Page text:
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Teacher Recommendations for Enhancing Teacher Preparation

The views expressed in this article do not necessarily reflect the views of AACTE.

I’m a high school teacher in Florida. I entered the profession through an alternative certification route after completing a 20+ year career in telecommunications. Beyond my standard college classes, my classroom-based preparation consisted of only 10 days of observation along with the creation and delivery of two practice lessons. I graduated as “highly qualified” and was hired immediately as a science teacher at the local teacher job fair.

If I were entering the profession now, especially coming from the business world, I would want a more effective teacher preparation experience than the one I had 10 years ago. Many experienced educators concur. Hope Street Group’s On Deck: Preparing the Next Generation of Teachers (a report released this spring) was the first study that compiled data collected by teachers from classroom teachers regarding their professional preparation. Along with 17 other National Teacher Fellows, I conducted this peer research, sourcing educators of all tenures who were certified in 49 states plus the District of Columbia. Amid several interesting findings in On Deck, two particularly resonated with me as I also reflect on “what I wish I’d learned then.”

First, I would want more training in teaching to the needs of high-risk populations. I ended up in a school serving many students with high needs (70% free/reduced lunch), and I’m constantly working to better my teaching skills to support them. It is an ongoing challenge. My professional development in this area has been mostly self-sought over the years, and that is not enough. I needed to be equipped to support at-risk students before I first entered a classroom.

Second, and far more important, from the beginning of my preparation program I would want more hands-on field experiences and better mentoring from a teacher induction program when I started my first year. My one-year alternative certification program’s 10 days of classroom observation showed me experienced teachers who magically made teaching and classroom management look easy. Nothing could have been further from my first-year reality. The assigned mentor at my school was an experienced teacher, but not in my science field, and she served a role defined more by the completion of paperwork than by ongoing input to help me grow. She visited my class once and condemned, more or less, the behavioral landscape, which featured a multitude of challenges. Who was I to argue? One third of the students were suspended during the school year, two thirds visited detention multiple times, one had had a major run-in with the law, and I wrote over 100 referrals. I would have appreciated more constructive feedback to survive those hellish first few months.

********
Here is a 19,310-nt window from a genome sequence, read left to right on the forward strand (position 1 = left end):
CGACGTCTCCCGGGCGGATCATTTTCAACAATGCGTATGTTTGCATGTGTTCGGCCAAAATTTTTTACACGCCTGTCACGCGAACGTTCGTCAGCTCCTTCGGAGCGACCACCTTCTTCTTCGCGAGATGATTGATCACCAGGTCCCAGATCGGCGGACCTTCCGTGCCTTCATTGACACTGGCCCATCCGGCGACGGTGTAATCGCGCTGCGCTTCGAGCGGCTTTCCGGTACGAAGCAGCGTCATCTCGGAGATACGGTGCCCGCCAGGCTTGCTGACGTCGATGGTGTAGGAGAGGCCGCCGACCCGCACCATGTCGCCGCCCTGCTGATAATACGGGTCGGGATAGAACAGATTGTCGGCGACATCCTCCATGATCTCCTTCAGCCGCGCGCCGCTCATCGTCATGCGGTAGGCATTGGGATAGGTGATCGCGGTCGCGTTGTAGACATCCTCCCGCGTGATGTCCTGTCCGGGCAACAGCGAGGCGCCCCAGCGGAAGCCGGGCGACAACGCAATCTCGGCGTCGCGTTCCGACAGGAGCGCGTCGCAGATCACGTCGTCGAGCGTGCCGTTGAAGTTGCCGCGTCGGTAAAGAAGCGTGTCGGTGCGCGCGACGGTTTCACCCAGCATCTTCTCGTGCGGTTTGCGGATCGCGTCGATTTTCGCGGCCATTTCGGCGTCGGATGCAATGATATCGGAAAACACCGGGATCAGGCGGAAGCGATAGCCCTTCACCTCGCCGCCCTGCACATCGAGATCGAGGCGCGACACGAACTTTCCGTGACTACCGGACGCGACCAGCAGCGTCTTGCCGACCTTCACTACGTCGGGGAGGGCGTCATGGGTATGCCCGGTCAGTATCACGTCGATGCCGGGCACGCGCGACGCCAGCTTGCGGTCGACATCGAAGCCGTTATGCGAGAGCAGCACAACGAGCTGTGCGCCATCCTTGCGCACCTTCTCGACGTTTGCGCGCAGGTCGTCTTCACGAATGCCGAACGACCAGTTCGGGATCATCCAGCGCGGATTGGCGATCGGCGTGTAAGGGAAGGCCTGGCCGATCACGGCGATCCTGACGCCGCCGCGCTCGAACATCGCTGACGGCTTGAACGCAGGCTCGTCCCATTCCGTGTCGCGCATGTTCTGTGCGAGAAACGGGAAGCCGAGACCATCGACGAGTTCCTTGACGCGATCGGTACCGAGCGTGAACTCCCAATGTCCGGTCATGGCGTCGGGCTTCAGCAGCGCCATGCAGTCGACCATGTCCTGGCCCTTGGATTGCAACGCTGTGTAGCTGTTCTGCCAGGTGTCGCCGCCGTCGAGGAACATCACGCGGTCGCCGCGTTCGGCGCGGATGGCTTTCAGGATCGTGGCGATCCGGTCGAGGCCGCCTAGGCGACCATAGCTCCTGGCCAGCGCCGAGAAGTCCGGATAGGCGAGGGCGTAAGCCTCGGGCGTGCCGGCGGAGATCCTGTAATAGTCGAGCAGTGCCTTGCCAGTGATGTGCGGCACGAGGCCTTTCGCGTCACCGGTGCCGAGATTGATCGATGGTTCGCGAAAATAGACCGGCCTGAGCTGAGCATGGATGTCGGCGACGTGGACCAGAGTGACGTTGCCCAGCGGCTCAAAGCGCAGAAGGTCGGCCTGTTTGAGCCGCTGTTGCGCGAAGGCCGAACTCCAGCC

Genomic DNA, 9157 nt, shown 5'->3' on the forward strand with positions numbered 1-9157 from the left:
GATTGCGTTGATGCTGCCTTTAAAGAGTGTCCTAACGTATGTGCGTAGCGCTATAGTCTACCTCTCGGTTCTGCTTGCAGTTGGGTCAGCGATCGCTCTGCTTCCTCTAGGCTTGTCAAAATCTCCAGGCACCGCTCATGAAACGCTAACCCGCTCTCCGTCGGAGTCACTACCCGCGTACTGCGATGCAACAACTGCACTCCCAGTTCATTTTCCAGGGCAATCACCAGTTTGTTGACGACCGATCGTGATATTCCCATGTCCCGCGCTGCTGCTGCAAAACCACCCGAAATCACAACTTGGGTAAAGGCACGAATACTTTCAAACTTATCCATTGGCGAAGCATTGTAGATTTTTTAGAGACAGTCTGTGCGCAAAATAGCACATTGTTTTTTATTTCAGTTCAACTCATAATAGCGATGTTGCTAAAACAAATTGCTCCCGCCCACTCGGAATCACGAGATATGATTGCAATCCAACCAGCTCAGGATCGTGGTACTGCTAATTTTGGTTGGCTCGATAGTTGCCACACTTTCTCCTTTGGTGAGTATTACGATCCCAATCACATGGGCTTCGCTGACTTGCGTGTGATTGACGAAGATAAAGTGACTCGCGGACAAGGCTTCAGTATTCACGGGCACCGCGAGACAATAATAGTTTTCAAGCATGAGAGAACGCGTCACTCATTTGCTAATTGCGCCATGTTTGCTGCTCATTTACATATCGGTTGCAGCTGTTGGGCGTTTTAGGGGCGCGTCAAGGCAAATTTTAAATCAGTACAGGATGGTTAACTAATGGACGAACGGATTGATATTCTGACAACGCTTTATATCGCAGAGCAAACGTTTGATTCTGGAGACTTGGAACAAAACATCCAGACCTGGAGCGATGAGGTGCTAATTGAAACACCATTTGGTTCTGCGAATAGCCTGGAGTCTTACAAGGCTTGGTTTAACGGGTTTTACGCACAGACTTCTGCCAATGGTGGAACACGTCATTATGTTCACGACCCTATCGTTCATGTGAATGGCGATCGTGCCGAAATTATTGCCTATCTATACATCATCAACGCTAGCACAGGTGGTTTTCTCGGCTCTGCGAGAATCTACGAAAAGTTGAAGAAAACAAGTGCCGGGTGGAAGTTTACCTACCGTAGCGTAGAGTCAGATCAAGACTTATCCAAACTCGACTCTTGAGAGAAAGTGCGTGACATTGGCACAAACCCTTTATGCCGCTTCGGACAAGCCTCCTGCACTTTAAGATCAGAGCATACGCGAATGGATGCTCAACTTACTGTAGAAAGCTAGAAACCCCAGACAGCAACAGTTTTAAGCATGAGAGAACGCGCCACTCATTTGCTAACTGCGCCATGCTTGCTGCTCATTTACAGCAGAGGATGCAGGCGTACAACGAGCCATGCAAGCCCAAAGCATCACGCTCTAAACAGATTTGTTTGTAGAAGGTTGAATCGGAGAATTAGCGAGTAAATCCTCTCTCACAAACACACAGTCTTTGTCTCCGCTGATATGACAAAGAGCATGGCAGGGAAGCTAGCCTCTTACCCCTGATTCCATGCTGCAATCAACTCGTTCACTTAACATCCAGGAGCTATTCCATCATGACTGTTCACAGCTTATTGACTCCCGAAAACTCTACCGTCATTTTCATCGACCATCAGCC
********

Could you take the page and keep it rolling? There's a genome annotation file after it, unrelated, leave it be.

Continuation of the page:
Today, with my continued work as a Hope Street Group National Teacher Fellow on the topic of teacher preparation, I can share the encouraging news that many colleges of education are expanding in-classroom interning experiences for their students and beginning them earlier, as early as freshman year. If afforded a do-over, I would prefer a program that started internships early and continued them in different settings as a major part of my 4-year teacher education – beyond the pedagogy.

In addition to the nearly 2,000 teacher voices calling for such improvements to preservice learning in On Deck, “invest in innovative models of clinical practice” was among the key “policy asks” recently articulated by the state chapter leaders of AACTE in their State Policy Statements to Enhance Educator Preparation. To have states also support programs that prepare career changers to meet high standards for initial licensure” – another AACTE recommendation by which to strengthen the educator pipeline – will ensure more professionals like me make the rewarding choice to educate our future scientists, mathematicians, and – yes – perhaps even our future teachers, without reducing our preparation in the area it matters most: hands-on time in classrooms with students.

From my personal growth as a teacher, I am confident that improvements to teacher preparation, including the training for aspiring educators to work with high-need youth, and much more time interning before certification, will yield success and a commitment by more young educators to make teaching their life’s work. Those well-prepared and well-supported teachers will then stand as inspiration for others to choose education as a career and undertake their own journeys as teachers. Working together, colleges of teacher education and local school districts can build a college-to-classroom pipeline that will elevate the success of both new and experienced teachers alike.

John E. Clark, a Hope Street Group National Teacher Fellow, can be reached through e-mail at johnedw@cfl.rr.com or through Twitter @johnedwclark.

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John E. Clark

Hope Street Group National Teacher Fellow